Chad Perrin: SOB

15 March 2009

the futility of "gun control"

Filed under: Liberty — apotheon @ 10:17

As I've mentioned in discussion, in response to a couple of recent SOB entries that touch on the subject of "gun control" legislation, I think it's highly unlikely that eliminating all the guns in the world would have any hope of reducing violent crime rates. Eliminating firearms actually eliminates much of the biggest fear violent criminals have: the ability of a would-be victim to defend him/her self from aggressors.

That aside, however, there's also the simple problem that in the real world you simply can't eliminate all the guns in the world, now that they've been invented. It's not even just a logistical problem of trying to track them all so you can round them up once you've outlawed manufacture: there's also the simple fact that outlawing manufacture won't stop manufacture. My friend Jassen commented on this point to me in IMs today. Note that I haven't looked into the specifics of the numbers he mentioned, but they sound about right to me:

First, note that (as he pointed out) setting up a for-profit meth lab is likely to run you about $30,000. Then, check out his commentary on the futility of trying to effectively ban all firearms:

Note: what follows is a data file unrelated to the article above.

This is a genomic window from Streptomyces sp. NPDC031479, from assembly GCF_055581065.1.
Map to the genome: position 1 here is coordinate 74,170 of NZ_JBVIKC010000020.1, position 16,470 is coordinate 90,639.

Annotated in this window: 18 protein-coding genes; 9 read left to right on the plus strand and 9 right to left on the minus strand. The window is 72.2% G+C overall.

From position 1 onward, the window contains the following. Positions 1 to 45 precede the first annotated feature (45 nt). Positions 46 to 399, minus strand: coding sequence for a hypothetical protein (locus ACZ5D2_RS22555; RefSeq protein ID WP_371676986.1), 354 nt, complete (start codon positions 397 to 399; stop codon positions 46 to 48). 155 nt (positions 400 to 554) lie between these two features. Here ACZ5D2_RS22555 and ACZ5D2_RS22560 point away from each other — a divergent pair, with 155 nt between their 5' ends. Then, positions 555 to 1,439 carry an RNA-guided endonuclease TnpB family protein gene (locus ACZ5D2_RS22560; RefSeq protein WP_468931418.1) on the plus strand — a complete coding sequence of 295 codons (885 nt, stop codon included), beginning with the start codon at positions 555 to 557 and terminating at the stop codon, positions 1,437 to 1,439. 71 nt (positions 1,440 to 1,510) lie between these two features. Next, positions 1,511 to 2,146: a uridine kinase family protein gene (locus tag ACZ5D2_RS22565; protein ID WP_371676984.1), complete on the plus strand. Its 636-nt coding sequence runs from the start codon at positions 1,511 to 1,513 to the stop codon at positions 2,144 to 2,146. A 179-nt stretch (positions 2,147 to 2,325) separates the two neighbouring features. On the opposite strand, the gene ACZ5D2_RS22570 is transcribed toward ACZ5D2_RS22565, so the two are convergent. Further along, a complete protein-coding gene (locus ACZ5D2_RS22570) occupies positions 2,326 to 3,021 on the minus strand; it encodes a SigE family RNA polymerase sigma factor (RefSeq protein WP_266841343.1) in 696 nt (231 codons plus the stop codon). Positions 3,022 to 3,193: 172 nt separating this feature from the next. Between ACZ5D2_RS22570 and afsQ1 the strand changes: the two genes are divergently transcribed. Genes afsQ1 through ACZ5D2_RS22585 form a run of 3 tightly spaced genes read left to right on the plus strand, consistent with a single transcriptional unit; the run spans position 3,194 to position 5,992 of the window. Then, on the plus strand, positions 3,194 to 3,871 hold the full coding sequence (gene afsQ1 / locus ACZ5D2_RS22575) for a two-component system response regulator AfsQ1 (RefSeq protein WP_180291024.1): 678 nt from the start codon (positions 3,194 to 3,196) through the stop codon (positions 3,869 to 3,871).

MASS PRODUCTION of firearms can be done with under $10,000 of equipment set up in a spare bedroom.

They can confiscate and melt down every firearm in existence. But first they need to confiscate and ban all lathes, mills, and CNC machines. Oh, wait, if they do that then the politicians wouldn't have limos or private jets. My bad.

The fact of the matter is that a gun is actually a very simple, purely mechanical machine. All it really has to do is ignite a fast-burning chemical, and contain pressure in a tube behind a small, weighty projectile. If I'm willing to settle for a one-shot gun that will probably destroy itself the first (and only) time it's used, I could make that myself — probably for under $20 — and I'm no machinist or gunsmith.

Fed Gov destroys economy, literature, for "the children"

Filed under: Liberty — apotheon @ 09:27

The Congress of the United States of America, in another stunning act of incompetence, has passed a law called the Consumer Product Safety Improvement Act of 2008, in a panicked reaction to some Chinese toys with lead-based paint in them that were imported to the US. It has already had a number of untoward side-effects:

The federal government is now in the book-banning business. "Anne of Green Gables, Beatrix Potter, Baden-Powell’s scouting guides, and other deadly hazards" are being destroyed and thrown away around the country because it has now become effectively illegal to distribute children's books published before 1985. The American Library Association has taken the position that it doesn't apply to libraries, but the Consumer Product Safety Commission is making threatening noises and "recommending" that public libraries "sequester" children's books from before 1985 where children can't get at them. Many small businesses, meanwhile, are in grave danger of going out of business, as they must effectively destroy much of their stock of products (since doing so is significantly less expensive than testing the products).